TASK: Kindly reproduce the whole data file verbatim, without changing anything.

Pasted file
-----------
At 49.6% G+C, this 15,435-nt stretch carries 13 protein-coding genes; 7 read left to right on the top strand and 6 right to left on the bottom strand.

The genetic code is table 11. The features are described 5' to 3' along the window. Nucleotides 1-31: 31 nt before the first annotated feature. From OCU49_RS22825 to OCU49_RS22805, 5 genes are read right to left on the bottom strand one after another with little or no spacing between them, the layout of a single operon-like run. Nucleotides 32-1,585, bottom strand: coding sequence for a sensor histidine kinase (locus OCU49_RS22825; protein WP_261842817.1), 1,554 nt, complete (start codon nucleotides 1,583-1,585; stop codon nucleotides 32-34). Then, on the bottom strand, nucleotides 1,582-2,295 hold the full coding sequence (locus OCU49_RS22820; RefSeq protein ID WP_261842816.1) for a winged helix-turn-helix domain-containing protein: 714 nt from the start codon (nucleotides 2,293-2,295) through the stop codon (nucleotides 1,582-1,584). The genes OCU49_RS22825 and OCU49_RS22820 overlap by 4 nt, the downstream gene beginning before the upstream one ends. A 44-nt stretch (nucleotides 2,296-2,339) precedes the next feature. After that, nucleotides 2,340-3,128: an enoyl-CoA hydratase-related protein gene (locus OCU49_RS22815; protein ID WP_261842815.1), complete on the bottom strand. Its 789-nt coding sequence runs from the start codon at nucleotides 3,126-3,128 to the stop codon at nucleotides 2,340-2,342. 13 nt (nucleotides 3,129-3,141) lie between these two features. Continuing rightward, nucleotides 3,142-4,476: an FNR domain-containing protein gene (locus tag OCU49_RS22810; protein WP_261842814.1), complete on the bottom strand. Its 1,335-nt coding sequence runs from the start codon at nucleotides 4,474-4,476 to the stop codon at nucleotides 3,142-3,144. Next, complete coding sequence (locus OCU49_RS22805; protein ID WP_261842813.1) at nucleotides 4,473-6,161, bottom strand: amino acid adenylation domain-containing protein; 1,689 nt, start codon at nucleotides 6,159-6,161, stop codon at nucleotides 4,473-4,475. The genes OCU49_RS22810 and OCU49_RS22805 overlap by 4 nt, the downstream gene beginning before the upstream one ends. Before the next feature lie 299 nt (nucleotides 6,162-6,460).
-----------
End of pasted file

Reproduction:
At 49.6% G+C, this 15,435-nt stretch carries 13 protein-coding genes; 7 read left to right on the top strand and 6 right to left on the bottom strand.

The genetic code is table 11. The features are described 5' to 3' along the window. Nucleotides 1-31: 31 nt before the first annotated feature. From OCU49_RS22825 to OCU49_RS22805, 5 genes are read right to left on the bottom strand one after another with little or no spacing between them, the layout of a single operon-like run. Nucleotides 32-1,585, bottom strand: coding sequence for a sensor histidine kinase (locus OCU49_RS22825; protein WP_261842817.1), 1,554 nt, complete (start codon nucleotides 1,583-1,585; stop codon nucleotides 32-34). Then, on the bottom strand, nucleotides 1,582-2,295 hold the full coding sequence (locus OCU49_RS22820; RefSeq protein ID WP_261842816.1) for a winged helix-turn-helix domain-containing protein: 714 nt from the start codon (nucleotides 2,293-2,295) through the stop codon (nucleotides 1,582-1,584). The genes OCU49_RS22825 and OCU49_RS22820 overlap by 4 nt, the downstream gene beginning before the upstream one ends. A 44-nt stretch (nucleotides 2,296-2,339) precedes the next feature. After that, nucleotides 2,340-3,128: an enoyl-CoA hydratase-related protein gene (locus OCU49_RS22815; protein ID WP_261842815.1), complete on the bottom strand. Its 789-nt coding sequence runs from the start codon at nucleotides 3,126-3,128 to the stop codon at nucleotides 2,340-2,342. 13 nt (nucleotides 3,129-3,141) lie between these two features. Continuing rightward, nucleotides 3,142-4,476: an FNR domain-containing protein gene (locus tag OCU49_RS22810; protein WP_261842814.1), complete on the bottom strand. Its 1,335-nt coding sequence runs from the start codon at nucleotides 4,474-4,476 to the stop codon at nucleotides 3,142-3,144. Next, complete coding sequence (locus OCU49_RS22805; protein ID WP_261842813.1) at nucleotides 4,473-6,161, bottom strand: amino acid adenylation domain-containing protein; 1,689 nt, start codon at nucleotides 6,159-6,161, stop codon at nucleotides 4,473-4,475. The genes OCU49_RS22810 and OCU49_RS22805 overlap by 4 nt, the downstream gene beginning before the upstream one ends. Before the next feature lie 299 nt (nucleotides 6,162-6,460).